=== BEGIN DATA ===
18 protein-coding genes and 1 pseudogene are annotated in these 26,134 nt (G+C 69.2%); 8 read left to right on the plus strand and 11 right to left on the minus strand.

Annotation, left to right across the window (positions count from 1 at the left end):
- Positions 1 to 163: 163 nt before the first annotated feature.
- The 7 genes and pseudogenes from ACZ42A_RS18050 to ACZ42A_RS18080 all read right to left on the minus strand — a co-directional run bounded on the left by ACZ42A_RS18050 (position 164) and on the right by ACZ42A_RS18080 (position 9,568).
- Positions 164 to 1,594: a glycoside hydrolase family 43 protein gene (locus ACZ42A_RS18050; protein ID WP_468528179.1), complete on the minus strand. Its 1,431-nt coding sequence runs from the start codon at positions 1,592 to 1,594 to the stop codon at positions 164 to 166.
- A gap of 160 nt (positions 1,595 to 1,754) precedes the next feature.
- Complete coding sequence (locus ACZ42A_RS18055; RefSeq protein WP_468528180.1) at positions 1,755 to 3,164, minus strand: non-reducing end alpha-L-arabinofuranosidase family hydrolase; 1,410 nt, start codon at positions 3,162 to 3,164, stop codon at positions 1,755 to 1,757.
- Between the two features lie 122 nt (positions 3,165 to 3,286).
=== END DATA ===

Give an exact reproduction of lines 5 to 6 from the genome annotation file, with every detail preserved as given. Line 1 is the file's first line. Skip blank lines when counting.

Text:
- Positions 164 to 1,594: a glycoside hydrolase family 43 protein gene (locus ACZ42A_RS18050; protein ID WP_468528179.1), complete on the minus strand. Its 1,431-nt coding sequence runs from the start codon at positions 1,592 to 1,594 to the stop codon at positions 164 to 166.
- A gap of 160 nt (positions 1,595 to 1,754) precedes the next feature.